The next few miles were still awesome. The canyon is a little more shallow and starts to open up. The kids were still scrambling up every rock face they could.
I love this little section. The boulder looks massive compared to Berkley. He was my hiking buddy as we brought up the rear. He does great for a 3 year old kid. If you look hard, you can see Berkley standing below the boulder.
Then the canyon widens, the sun comes out, we entered the business end of the canyon. The river bed is sandy and tough going. The playground is behind you and there is a solid 3-4 miles of hiking before you get back to the fun stuff. You basically hike through the reef (or edge of the upheaval dome if you are a geologist), and then hike to the next canyon over. Bell canyon happens to flow in to Little Wild Horse, so you end up right back at your car. That is if your kids don’t die on you.
This is the “Behind the Reef” road. The canyon in the distance is Little Wild Horse. There is about 2 miles of hiking on this road to get to Bell Canyon and at this point we were less than halfway. This also happens to be where the kids hit their wall, and Berkley and Keaton pretty much were done. Kristin and I started to carry them, which meant she had Keaton, and I had Berkley in my arms and Swasey on my back. At least it was a good workout, because we definitely weren’t moving fast.
That’s when the reinforcements arrived. This mom and her two adult sons from Salt Lake, were hiking through at the same time and caught up to us just as we started to carry the kids. We must have looked pretty pathetic, because they jumped right in and started packing Berkley, Keaton and Parker. Even though the kids were unsure about being carried by strangers, it wasn’t long before they were riding like they were on their favorite horse. These guys were awesome, just the kind of people I hope to be like someday. I can’t thank them enough.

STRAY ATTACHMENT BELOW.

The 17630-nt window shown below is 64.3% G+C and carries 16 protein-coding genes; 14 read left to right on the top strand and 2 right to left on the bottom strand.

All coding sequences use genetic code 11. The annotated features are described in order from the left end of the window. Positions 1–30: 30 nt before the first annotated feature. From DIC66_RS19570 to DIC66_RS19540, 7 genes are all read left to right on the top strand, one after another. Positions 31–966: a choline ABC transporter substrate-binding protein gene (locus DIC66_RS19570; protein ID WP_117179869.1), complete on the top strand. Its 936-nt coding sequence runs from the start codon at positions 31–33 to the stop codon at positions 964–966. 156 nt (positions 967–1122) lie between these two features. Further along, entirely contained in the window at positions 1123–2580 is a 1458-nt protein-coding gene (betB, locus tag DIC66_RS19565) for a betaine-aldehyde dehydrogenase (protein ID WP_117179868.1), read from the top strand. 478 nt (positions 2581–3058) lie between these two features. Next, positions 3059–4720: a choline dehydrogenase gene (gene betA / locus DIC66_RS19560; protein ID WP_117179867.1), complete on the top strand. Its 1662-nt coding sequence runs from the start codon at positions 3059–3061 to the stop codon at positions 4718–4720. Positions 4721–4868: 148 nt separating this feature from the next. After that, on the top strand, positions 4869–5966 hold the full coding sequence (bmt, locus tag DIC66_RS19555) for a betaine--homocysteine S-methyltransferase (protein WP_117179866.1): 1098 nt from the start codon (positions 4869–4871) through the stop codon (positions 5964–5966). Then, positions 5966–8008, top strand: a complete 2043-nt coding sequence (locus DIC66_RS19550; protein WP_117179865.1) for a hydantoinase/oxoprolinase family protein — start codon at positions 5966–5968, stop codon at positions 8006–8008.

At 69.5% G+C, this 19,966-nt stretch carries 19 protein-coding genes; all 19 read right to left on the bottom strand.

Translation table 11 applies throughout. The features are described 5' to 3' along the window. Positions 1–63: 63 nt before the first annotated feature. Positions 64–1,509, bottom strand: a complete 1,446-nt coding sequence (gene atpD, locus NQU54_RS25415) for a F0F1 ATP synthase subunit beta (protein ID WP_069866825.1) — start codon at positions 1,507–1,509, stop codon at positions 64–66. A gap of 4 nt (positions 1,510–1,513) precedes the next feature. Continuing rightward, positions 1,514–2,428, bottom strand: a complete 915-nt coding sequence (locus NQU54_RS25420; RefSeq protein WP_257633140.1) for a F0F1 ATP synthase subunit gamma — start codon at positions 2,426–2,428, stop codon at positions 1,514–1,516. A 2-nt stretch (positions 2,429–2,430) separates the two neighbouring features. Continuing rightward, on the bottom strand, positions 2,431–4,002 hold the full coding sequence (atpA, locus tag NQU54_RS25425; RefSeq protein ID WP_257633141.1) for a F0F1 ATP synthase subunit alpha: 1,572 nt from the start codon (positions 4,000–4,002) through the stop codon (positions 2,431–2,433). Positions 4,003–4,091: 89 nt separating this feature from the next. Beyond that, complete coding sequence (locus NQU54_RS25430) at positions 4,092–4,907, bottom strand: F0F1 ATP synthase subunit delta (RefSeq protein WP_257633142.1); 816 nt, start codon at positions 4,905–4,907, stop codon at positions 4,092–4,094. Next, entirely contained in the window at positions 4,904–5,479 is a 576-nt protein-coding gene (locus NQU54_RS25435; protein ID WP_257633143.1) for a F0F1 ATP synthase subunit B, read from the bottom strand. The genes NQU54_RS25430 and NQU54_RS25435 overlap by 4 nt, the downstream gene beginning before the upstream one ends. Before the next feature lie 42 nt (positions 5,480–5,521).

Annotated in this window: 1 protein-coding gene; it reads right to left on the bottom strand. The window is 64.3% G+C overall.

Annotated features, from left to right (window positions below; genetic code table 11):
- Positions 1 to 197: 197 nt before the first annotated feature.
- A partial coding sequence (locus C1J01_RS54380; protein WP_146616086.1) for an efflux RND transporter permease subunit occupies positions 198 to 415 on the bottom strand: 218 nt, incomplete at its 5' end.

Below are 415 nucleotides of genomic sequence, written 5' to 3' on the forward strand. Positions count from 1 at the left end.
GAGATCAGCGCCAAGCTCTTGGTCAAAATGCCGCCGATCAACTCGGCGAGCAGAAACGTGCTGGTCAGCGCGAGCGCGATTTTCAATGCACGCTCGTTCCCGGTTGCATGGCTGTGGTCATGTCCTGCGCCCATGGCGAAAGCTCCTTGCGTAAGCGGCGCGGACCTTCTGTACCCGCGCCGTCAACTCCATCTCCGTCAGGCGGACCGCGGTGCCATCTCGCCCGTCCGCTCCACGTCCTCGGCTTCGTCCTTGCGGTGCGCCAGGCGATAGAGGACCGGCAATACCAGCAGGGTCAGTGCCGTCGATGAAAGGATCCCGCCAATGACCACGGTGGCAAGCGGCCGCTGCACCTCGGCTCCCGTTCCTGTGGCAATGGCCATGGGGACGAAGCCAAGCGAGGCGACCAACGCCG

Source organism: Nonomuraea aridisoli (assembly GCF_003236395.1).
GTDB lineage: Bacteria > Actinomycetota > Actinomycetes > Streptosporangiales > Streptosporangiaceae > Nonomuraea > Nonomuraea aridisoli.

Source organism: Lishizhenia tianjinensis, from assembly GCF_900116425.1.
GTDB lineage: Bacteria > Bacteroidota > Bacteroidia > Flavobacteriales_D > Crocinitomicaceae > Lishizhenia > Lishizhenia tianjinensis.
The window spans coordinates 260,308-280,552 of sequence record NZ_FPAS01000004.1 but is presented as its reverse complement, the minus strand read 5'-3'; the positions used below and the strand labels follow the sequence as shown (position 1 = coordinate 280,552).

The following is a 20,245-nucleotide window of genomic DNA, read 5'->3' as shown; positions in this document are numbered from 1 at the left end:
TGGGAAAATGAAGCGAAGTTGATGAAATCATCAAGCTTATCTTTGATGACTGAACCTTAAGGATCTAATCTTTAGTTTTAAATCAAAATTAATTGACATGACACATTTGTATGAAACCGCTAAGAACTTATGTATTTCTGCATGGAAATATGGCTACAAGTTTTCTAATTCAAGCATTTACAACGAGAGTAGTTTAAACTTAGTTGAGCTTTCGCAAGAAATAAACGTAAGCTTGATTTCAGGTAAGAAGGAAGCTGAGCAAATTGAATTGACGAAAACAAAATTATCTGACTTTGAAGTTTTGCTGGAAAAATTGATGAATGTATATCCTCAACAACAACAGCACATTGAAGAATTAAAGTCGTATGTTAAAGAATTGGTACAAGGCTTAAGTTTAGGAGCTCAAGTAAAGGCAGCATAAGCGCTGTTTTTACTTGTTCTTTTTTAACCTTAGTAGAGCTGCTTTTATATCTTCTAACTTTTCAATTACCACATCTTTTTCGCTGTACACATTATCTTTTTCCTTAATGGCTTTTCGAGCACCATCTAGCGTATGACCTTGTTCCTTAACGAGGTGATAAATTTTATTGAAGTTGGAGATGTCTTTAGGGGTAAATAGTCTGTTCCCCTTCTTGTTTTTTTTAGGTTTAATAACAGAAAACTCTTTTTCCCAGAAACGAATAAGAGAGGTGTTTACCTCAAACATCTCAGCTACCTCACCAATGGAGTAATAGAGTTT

They made it so we got back to camp before dark and actually got to have a decent dinner. They carried the kids to about 1-2 miles from the trailhead before they left us, and by then the kids were ready to start climbing all over the place again. In fact, right after they set the kids down, they were already scrambling up the slick rock. You can kind of see them 25 feet up the slope in the photo on the right. A little know fact is that kids always have a reserve of energy for something they think will be fun.
Bell Canyon isn’t quite as impressive as Little Wild Horse, but it’s still worth the visit. I love converging lines of the sandstone here. Even though it was a Davis death march of epic proportion, I’m ready to go back for more. Now that the kids have done 8 miles, they should be good to go 10 on the next hike, right Kristin?